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Cooking has overtaken programming as the most popular occupation among immigrants arriving in the UK on skilled visas, according to a Financial Times analysis of official data that reflects wider changes in the use of this recruitment route.

Some 6,203 chefs were granted skilled worker visas in the year to March 2024, an increase of 54 percent on the previous year, according to figures released by the Home Office last week.

During the same period, the number of work permits issued to programmers and software developers more than halved, from 8,752 to 4,280.

The contrasting trends highlight the extent to which labor shortages persist in low-wage sectors while hiring in technology and other white-collar jobs declines.

The Office for National Statistics said last week that immigration in 2023 would remain close to its record level at around 1.22 million people, with work overtaking study as the main reason for entering the UK.

However, the reason for this is an increase in visas being issued to care workers and their relatives. In the high-paying sectors, which previously issued the lion's share of visas to skilled workers, employers have been hiring fewer new employees.

According to the data, a total of 67,703 visas for skilled workers were issued by the Home Office in the year to March 2024, 2 percent fewer than the previous year.

In addition to the slump in the technology sector, which also affected the recruitment of IT business analysts abroad, the number of visas issued to management consultants in the first quarter of 2024 was 474, 42 percent lower than the previous year.

Visas issued in the financial and insurance sectors fell by 35 percent, and visas for professional, scientific and technical activities fell by 36 percent.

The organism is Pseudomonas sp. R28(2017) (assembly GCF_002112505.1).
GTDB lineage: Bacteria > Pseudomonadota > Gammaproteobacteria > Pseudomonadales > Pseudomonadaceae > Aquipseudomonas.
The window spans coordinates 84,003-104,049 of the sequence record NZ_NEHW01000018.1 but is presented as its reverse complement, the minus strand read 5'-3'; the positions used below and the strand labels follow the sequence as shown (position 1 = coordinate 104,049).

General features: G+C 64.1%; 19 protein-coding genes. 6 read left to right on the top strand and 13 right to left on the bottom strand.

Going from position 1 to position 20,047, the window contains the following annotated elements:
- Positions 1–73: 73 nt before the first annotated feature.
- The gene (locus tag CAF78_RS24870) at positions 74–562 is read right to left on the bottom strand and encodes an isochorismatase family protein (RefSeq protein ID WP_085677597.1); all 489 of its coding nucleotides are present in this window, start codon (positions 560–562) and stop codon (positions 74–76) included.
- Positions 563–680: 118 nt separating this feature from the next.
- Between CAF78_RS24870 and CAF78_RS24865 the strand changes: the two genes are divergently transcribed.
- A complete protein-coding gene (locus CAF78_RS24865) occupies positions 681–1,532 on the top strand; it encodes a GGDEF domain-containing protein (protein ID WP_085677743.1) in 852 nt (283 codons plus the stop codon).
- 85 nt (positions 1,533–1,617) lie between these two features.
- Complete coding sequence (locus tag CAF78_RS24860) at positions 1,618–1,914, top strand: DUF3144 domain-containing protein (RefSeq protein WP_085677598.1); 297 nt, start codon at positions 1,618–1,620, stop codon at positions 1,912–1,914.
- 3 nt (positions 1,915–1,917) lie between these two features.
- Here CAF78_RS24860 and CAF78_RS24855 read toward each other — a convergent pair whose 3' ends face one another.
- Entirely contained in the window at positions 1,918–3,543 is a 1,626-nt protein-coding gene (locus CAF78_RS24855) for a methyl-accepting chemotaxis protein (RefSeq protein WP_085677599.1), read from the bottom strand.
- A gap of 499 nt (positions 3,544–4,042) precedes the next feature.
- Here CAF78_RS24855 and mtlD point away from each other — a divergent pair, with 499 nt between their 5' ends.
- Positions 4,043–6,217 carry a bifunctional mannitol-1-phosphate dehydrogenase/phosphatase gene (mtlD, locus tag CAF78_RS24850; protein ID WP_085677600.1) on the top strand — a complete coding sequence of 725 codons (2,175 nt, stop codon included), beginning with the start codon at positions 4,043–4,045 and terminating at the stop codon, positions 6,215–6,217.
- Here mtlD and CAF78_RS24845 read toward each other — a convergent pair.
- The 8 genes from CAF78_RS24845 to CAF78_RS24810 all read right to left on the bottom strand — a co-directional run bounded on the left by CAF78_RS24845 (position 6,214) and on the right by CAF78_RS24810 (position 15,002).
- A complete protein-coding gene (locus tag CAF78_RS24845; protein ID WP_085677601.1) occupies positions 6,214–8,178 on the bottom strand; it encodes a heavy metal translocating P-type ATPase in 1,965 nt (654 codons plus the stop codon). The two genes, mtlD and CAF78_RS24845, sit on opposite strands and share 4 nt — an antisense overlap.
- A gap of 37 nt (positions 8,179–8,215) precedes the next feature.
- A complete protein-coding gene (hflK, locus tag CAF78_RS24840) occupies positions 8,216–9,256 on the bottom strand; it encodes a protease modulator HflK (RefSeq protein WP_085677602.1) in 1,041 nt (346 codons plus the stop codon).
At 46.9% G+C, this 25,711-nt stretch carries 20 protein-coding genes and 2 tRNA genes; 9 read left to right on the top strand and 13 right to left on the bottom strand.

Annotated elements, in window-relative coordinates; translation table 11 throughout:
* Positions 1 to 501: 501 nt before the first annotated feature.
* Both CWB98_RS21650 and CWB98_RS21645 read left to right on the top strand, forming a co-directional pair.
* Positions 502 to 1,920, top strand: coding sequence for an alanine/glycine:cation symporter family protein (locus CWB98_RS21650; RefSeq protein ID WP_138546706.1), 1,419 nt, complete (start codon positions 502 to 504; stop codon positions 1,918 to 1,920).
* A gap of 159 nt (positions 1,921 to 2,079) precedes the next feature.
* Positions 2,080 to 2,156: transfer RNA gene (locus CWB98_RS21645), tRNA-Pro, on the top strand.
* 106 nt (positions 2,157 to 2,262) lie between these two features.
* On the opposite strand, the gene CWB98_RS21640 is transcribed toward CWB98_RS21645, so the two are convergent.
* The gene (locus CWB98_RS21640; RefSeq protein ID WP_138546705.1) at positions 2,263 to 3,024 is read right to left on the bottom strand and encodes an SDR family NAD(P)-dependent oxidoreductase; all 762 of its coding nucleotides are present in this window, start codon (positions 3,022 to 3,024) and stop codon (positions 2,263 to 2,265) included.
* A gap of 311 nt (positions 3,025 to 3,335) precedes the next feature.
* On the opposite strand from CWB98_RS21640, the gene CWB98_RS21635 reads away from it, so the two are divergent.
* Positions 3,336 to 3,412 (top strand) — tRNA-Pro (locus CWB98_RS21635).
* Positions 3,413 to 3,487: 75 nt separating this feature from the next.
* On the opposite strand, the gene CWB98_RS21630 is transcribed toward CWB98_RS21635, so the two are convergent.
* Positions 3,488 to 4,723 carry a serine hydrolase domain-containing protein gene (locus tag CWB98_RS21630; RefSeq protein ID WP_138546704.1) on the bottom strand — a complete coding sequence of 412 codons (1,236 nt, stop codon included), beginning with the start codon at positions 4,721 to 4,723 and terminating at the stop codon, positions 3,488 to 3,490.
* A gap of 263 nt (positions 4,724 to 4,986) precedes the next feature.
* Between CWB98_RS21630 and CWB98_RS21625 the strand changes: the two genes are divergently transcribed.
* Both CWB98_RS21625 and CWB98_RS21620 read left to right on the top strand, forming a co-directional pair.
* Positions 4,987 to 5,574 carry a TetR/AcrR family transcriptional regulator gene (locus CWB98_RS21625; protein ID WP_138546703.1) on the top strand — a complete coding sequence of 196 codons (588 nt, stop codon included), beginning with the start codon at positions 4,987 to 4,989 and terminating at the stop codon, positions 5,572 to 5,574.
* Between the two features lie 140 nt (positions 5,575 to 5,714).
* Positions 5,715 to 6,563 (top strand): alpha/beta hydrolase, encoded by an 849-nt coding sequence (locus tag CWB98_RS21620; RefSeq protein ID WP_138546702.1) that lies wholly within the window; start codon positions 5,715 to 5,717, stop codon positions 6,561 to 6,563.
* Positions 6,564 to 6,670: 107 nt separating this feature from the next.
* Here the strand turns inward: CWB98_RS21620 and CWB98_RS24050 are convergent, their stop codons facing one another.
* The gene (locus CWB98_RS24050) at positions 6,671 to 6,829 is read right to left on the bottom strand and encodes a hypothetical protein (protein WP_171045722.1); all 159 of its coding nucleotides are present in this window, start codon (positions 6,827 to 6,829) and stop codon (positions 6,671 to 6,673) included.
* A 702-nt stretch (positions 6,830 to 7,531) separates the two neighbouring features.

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This decline has occurred despite the fact that many employers seeking to hire foreign nationals have been processing applications at lightning speed in recent months, before the visa fees and salaries they must pay for a worker to obtain a skilled visa rose sharply.

Chefs are among the lower-paid professions likely to be excluded from the visa system in the future, as the minimum salary requirement has risen to £38,700 (or £30,800 for younger workers).

According to the latest ONS data, the average annual salary for a chef in April 2023 was £22,877.

The government's rule change is part of a wider crackdown to help it deliver on its promise to reduce immigration, particularly banning students and care workers from bringing family members to the UK.

Work and Pensions Secretary Mel Stride launched a marketing campaign last week to persuade employers to fill vacancies with unemployed Britons. Business groups reacted sceptically, claiming the labour shortage had pushed individual companies to “breaking point”.

Kate Nicholls, chief executive of UKHospitality, said chefs were “outstanding” as they were one of the few professions requiring sufficient qualifications for a visa, in a sector where six per cent of jobs were unfilled – although the vacancy rate had fallen “drastically” from a high of 15 per cent post-Covid.

The increase in visas for chefs is due to travel from South Asia: in the first three months of this year, 25 percent of visas were issued to Indians, 22 percent to Bangladeshis and 21 percent to Pakistanis.

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Curry restaurant owners have long lobbied the government for easier access to the visa system to overcome a perpetual staffing crisis. In 2019, then-Home Secretary Priti Patel gave in to calls for a so-called vindaloo visa, lifting an earlier restriction on restaurants offering takeaway food.

But Nicholls said the chefs recruited from South Asia would work across the industry, not just in curry restaurants, because of the demand for their skills.

The ongoing labour shortage has also led to an increasing number of jobs in the food and catering industry, such as butchers or restaurant managers, being filled by people entering the country on skilled worker visas.

Accommodation and meals accounted for 17 percent of visas issued to skilled workers in the first quarter of 2024, significantly more than twice as many as two years ago.

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